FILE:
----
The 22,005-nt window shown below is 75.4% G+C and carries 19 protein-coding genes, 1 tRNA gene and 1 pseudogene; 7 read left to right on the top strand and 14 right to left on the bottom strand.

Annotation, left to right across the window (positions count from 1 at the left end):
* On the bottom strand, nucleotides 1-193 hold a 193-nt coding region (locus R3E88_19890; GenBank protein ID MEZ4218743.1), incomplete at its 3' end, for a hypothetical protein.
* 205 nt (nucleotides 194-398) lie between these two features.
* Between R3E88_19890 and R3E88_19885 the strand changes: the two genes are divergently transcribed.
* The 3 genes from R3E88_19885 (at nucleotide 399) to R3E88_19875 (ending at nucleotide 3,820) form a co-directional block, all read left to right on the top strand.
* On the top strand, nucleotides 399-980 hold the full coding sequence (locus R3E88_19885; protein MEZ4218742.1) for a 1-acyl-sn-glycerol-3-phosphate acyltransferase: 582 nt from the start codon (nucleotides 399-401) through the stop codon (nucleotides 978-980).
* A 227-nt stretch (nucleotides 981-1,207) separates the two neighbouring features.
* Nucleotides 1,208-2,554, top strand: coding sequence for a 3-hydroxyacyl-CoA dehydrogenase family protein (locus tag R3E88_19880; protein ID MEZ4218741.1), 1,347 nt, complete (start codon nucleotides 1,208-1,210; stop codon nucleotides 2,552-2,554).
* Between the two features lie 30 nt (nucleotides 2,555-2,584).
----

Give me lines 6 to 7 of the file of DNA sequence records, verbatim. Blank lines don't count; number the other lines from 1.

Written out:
* The 3 genes from R3E88_19885 (at nucleotide 399) to R3E88_19875 (ending at nucleotide 3,820) form a co-directional block, all read left to right on the top strand.
* On the top strand, nucleotides 399-980 hold the full coding sequence (locus R3E88_19885; protein MEZ4218742.1) for a 1-acyl-sn-glycerol-3-phosphate acyltransferase: 582 nt from the start codon (nucleotides 399-401) through the stop codon (nucleotides 978-980).